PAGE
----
Last week, Mark Zuckerberg gave a long speech defending his decision to allow political ads on Facebook — and to not ban politicians from lying in those ads.
On Monday, Zuckerberg ended up repeating many of the lines he used in last week’s speech. But the context was different: Zuckerberg was hosting a press conference that was supposed to be about Facebook’s “elections preparedness.”
But journalists weren’t done scrutinizing Zuckerberg’s political ads policies. Over and over, they had questions about how the policy was supposed to work, what would happen if politicians try to abuse it, and why he was doing it in the first place.
Zuckerberg took 13 questions during his press conference. Seven of them were about political ads.
So: If Zuckerberg or his advisers thought they had laid the issue to rest last week, they got new data today. Among reporters, at least, Facebook’s “don’t lie on Facebook unless you’re a politician running an ad” policy is not settled.
Zuckerberg seems to think this is old news, as he expressed with a very slight tinge of annoyance today: “I think a lot of people took the — this update that we made, as if it was some kind of big departure from our existing policy. This is actually meant to clarify the way we’ve been operating for some time now,” he said on the call. That didn’t stop the questions.
It is possible that the issue will indeed go away sooner than later. Because the press, like everyone else, has a short attention span.
To wit: After the 2016 election, the notion that Russians abused Facebook as part of their efforts to sway the outcome was a very big deal. And it turned out to be true. But today, Facebook said it had discovered another attempt by Russia to mess with American voters — and it didn’t get a single question about it.
On the other hand, Sen. Elizabeth Warren thinks Facebook’s political ads policy is a fight worth having, and she’s not leaving the presidential race anytime soon. And Facebook’s reputation is in a state where it’s unlikely to get the benefit of the doubt whenever anyone accuses it of anything.
So Warren’s unfounded charges, for instance, that Zuckerberg is allowing misleading ads on his sites because of a backroom deal with Donald Trump, or simply because he wants politicians’ cash, are likely to have lasting traction.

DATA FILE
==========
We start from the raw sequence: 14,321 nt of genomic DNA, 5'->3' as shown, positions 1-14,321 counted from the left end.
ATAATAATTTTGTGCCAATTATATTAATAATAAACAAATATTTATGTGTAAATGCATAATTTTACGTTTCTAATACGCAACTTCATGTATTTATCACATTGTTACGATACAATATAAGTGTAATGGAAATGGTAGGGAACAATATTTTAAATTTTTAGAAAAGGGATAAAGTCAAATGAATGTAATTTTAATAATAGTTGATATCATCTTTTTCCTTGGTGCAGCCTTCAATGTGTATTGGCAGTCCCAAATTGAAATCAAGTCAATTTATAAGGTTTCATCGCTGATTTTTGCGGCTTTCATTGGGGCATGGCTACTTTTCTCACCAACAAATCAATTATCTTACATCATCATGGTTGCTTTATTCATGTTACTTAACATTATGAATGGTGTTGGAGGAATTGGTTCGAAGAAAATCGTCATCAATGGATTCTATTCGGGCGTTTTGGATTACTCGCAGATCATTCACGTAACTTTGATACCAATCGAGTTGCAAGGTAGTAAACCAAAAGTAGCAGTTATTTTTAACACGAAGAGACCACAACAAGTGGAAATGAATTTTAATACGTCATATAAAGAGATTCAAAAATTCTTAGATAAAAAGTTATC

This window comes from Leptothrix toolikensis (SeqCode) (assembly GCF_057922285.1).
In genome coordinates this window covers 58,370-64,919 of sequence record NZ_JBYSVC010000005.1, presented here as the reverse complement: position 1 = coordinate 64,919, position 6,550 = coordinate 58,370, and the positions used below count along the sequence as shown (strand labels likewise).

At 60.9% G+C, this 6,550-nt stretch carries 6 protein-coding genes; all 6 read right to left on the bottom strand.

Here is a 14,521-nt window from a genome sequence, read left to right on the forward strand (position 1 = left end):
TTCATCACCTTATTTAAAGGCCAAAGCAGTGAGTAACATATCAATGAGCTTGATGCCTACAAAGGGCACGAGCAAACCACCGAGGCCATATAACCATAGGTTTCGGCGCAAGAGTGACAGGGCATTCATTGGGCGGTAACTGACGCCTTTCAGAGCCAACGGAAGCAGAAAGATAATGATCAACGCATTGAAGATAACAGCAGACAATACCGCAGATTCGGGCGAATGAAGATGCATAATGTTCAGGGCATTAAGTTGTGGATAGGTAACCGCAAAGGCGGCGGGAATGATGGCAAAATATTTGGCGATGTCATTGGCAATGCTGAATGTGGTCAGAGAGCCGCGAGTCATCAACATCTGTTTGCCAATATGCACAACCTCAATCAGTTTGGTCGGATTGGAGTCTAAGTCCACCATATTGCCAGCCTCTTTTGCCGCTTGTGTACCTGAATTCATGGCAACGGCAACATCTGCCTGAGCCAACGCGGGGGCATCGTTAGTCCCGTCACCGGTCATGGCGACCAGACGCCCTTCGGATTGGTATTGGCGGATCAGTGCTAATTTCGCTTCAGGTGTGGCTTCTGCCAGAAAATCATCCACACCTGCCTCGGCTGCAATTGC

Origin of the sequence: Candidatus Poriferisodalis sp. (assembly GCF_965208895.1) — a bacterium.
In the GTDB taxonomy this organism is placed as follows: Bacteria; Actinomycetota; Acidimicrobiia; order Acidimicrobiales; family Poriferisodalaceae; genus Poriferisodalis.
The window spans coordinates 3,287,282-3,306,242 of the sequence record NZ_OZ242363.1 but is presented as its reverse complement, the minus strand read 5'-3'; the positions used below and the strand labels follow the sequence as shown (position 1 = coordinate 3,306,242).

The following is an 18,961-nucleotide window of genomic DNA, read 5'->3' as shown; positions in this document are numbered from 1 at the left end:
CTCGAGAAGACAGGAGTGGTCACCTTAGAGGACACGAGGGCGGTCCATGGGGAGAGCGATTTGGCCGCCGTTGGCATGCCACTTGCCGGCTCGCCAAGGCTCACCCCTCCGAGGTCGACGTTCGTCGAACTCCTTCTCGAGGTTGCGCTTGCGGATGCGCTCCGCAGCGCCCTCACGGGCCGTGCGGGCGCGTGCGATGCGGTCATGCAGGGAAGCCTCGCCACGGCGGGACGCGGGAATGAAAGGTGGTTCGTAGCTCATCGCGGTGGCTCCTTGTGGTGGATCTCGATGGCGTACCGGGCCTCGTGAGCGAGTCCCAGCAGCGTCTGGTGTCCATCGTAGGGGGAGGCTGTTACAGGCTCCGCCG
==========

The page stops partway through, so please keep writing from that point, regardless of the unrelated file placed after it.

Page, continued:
The good news for Zuckerberg is that he seems quite comfortable articulating his position. Today’s press conference recycled many of the themes Zuckerberg used in his speech last week, but Zuckerberg wasn’t just robotically repeating lines.
For instance, here’s Zuckerberg Thursday: “And while I certainly worry about an erosion of truth, I don’t think most people want to live in a world where you can only post things that tech companies judged to be 100 percent true.”
And today: “I just think that in a democracy people should be able to see for themselves what politicians are saying, and I think that people should make up their own minds about which candidates are credible and which candidates have the kind of character that they want to see in their elected officials. And I don’t think those determinations should come from tech companies.”
Then again, sometimes he was just repeating himself.
Thursday: “Banning political ads favors incumbents and whoever the media chooses to cover.”
Today: “Banning political ads would favor incumbents and whoever the media decided to cover most.”
But that repetition is only a bad thing if your job is to listen to Zuckerberg speeches and press conferences. If you’re a normal person and you only hear snippets of this stuff, you’ll just hear a CEO confidently making his case.
Now, if you want to argue that this is table stakes for a man running a public company worth $528 billion, you’re right.
But it’s also a light year away from the old Zuckerberg, who didn’t love taking questions from journalists in public forums and it showed. Now Zuckerberg can answer queries at length. Whether we like the answers is a different question.